Red Morning Warning

The adage “Red at night, sailor’s delight. Red in the morning, sailor, take warning,” is one I’ve heard my entire life. Not one to question wives’ tales or adages, I never doubted the ideology behind fearing a red morning sky. After a week of hearing the weather man predict potential storms, I felt a little anxious when I saw the early, rust-colored sky just beyond the clouds.

As the day drew on, rain sprinkled, the wind blew in frequent gusts, and clouds were the dominant residents of the sky. A storm of destruction never arrived, but drizzle and cold made the day dreary. Thinking about the “Red in the morning,” part of the adage, my mind wandered to a friend of mine. This sweet friend was in my thoughts because not too long ago she told our gal pal gang that there were some flags going up in her relationship. She said they weren’t necessarily “red flags,” but definitely had a pink hue. I prayed for her and listened whenever she wanted to talk. As weeks passed, there were times when we felt like my friend and her significant other might work through their rough patches. Two weeks ago, the rough got rougher, and it was obvious the uncertainties were probably not going to go away. The relationship crumbled. I was sad for her, but so very grateful that she had us (the gal pals) to talk things through and provide support. Her emotional storm is still raging because life is just that way, but hopefully, clear skies are headed her way.

If you are in a situation where there are some red morning warnings, consider how you prepare for those cautious circumstances.

While there might not be a hurricane brewing, there could be some hurtful happenings headed your way.

Think about ways you can head off the storm, and talk with the person or maybe step away from the situation that seems to be setting off the sirens in your heart or head.

The best way to weather any storm is to surround yourself with healthy relationships and be equipped with honesty, grace, and resiliency.

I will readily admit that have sometimes ignored those red morning warnings in my own life. I got soaked in tears a time or two and raged with despair, but now I’m older, wiser, and more prepared.

Life is always throwing storms in our path, but we have the power and ability to face those floods with optimism and tenacity. Today, I encourage you to think about the issues brewing on your horizon and establish a game plan for facing those downpours.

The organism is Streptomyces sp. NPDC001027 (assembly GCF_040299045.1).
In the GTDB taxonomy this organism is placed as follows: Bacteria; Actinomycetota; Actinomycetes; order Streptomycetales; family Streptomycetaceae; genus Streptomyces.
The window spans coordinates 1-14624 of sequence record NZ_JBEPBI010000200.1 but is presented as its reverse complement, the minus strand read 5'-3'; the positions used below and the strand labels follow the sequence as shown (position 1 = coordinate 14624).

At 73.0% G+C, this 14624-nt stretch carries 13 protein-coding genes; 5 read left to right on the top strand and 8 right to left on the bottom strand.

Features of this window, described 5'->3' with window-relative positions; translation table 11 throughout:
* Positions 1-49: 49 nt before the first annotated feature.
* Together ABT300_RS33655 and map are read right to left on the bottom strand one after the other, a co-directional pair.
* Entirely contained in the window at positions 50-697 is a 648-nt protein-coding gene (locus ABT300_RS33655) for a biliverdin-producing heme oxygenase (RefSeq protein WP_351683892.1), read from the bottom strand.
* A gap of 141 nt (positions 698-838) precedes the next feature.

You should also be grateful for all those beautiful red night blessings, when life is peaceful and provides something beautiful. (In my opinion, sunsets are so underrated.)

If you are in the midst of tough times, know that you are not alone. Reach out for help and find safety in those who love you and provide trust, strength, and reliability.

If you are a sailor, thank you for this lovely adage and the chance to use it for Intentergy.

By: Melanie A. Peters

P.S. Does anyone have an umbrella?

Quarantine Your Judgements

We are all familiar with the “If you can’t say something nice…” adage, but how often to we put effort into leaving our lousy thoughts out of what we say?

Last week I was angry. Angry at someone I care a great deal about. Angry at the choices they had been making. Those choices felt unfairly selfish to me. When I voiced my anger to my friend Emily, she helped put things into perspective. Emily reminded me that the person I was mad at wasn’t necessarily being selfish; they were being human. Each decision they made was done so because they thought it was the appropriate choice for them.

Of course, Emily was right and I needed to quit being so judgmental.

This week, as I was taking a drive with my friend Chelsea, she was lamenting the overly critical nature of one of her family members. The nature of their hypercritical haptics was exhausting her. We came up with the brilliant idea that people should quarantine their fault finding fascination. The quarantine of unfair judgment and social criticism would be a great way to cure the world with kindness and understanding.

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